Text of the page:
Techniques Reduces Their Influence ’, PLoS ONE , 12 : 5 , 1 – 21 . Cooper , G. ( 2007 ), ‘ Anyone Here Survived a Wave, Speak English and Got a Mobile? Aid Agencies, the Media and Reporting Disasters since the Tsunami ’, 14th Guardian Lecture, Nuffield College, University of Oxford . Cottle , S. and Cooper , G. (eds) ( 2015 ), Humanitarianism, Communications and Change ( New York : Peter Lang ). Cottle , S. and Nolan , D. ( 2007

Journal of Humanitarian Affairs
Open Access (free)
Architecture, Building and Humanitarian Innovation
Tom Scott-Smith

, E. ( 2016 ), ‘ The Wearable Dwelling: A Coat for Refugees That Turns into a Tent ’, Guardian , 21 January . Hill , J. ( 2015 ), ‘ Migrant Crisis: Hamburg Uses Shipping Containers as Homes ’, BBC News , 6 October , www.bbc.co.uk/news/world-europe-34454384 (accessed 8 January 2020

Journal of Humanitarian Affairs
José Luís Fiori

about-turn, responding in accordance with ‘Babel syndrome’. Challenged on its own terms, the US disavows its moral universalism within the inter-state system and desists from the old enlightenment project of conversion of all the peoples of the world to Western reason and ethics. At the same time, it gives up its role as guardian of international ethics and arbiter of all the world’s conflicts. This does not mean that it stops projecting the superiority of its national values, but, acting as a nation of ‘chosen people’, it opts for the unilateral

Journal of Humanitarian Affairs
A Congolese Experience
Justine Brabant

French press gives the work of these good Samaritans its automatic blessing, a knee-jerk endorsement that contrasts sharply with some of the practices of the English-language press, for example. In 2010, the British daily The Guardian launched a ‘Global Development’ section that, although funded in part by an important player in the field (the Bill and Melinda Gates Foundation), regularly presents content that is critical. 21 The Paradox of the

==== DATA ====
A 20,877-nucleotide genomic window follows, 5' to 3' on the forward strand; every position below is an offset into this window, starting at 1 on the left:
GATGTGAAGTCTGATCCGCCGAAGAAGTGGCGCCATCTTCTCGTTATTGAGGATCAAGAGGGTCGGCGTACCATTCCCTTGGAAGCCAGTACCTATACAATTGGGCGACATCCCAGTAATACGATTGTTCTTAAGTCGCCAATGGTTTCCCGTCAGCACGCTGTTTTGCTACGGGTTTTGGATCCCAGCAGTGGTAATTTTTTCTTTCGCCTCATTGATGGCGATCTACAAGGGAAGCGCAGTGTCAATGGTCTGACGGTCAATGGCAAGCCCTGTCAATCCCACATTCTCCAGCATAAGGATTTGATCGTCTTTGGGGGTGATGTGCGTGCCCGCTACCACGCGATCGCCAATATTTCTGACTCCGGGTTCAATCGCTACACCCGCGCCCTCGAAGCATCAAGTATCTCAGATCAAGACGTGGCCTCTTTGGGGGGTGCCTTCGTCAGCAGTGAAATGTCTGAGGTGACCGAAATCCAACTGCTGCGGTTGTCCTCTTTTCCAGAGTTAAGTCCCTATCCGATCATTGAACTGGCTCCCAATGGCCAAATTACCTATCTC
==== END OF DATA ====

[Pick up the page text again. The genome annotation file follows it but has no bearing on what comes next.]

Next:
Journal of Humanitarian Affairs
From the Global to the Local
Elena Fiddian-Qasmiyeh

Babille , M. et al. (eds), Finding Means: UNRWA’s Financial Crisis and Refugee Living Conditions ( Oslo : FAFO ), pp. 157 – 78 . Charles , L. ( 2017 ), Lebanon Livelihoods: Economic Opportunities and Challenges for Palestinians and Lebanese in the Shadow of the Syrian Crisis ( Sankt Augustin : Konrad Adenauer Stiftung ). Dumper , M. ( 2018 ), ‘ Trump’s Cut to Funding for Palestinian Refugees Could Lead to Disaster ’, Guardian , 12 01 , www

Journal of Humanitarian Affairs
Open Access (free)
Duncan Wilson

‘Good List’ resulted from his status as ‘a key player in the shaping of the moral debates around human fertility and bioethics’.17 The profile and authority that Warnock, Glover, Harris and others have attained demonstrates that bioethicists now play an equal and sometimes greater role than doctors and scientists in publicly discussing the ethics of issues such as assisted dying, embryo research and genetic engineering. Although the notion of moral expertise remains contested and many bioethicists refuse to acknowledge it, they are often portrayed as what the Guardian

in The making of British bioethics